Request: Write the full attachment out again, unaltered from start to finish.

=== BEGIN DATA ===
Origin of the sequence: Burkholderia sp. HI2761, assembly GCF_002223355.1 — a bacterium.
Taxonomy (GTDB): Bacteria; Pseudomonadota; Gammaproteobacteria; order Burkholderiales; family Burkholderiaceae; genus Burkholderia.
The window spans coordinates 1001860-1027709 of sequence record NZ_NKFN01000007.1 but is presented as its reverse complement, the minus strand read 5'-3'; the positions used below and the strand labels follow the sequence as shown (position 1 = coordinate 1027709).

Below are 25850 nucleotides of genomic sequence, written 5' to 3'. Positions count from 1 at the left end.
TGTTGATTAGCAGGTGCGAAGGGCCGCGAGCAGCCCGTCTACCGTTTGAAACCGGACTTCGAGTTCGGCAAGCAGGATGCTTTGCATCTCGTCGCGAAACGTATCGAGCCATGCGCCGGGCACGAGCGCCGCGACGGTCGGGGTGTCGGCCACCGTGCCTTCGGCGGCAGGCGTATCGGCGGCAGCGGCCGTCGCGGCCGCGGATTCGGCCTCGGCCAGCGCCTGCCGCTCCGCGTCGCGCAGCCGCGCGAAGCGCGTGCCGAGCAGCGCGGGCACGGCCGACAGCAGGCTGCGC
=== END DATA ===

Origin of the sequence: Burkholderia sp. HI2761, assembly GCF_002223355.1 — a bacterium.
Taxonomy (GTDB): Bacteria; Pseudomonadota; Gammaproteobacteria; order Burkholderiales; family Burkholderiaceae; genus Burkholderia.
The window spans coordinates 1001860-1027709 of sequence record NZ_NKFN01000007.1 but is presented as its reverse complement, the minus strand read 5'-3'; the positions used below and the strand labels follow the sequence as shown (position 1 = coordinate 1027709).

Below are 25850 nucleotides of genomic sequence, written 5' to 3'. Positions count from 1 at the left end.
TGTTGATTAGCAGGTGCGAAGGGCCGCGAGCAGCCCGTCTACCGTTTGAAACCGGACTTCGAGTTCGGCAAGCAGGATGCTTTGCATCTCGTCGCGAAACGTATCGAGCCATGCGCCGGGCACGAGCGCCGCGACGGTCGGGGTGTCGGCCACCGTGCCTTCGGCGGCAGGCGTATCGGCGGCAGCGGCCGTCGCGGCCGCGGATTCGGCCTCGGCCAGCGCCTGCCGCTCCGCGTCGCGCAGCCGCGCGAAGCGCGTGCCGAGCAGCGCGGGCACGGCCGACAGCAGGCTGCGC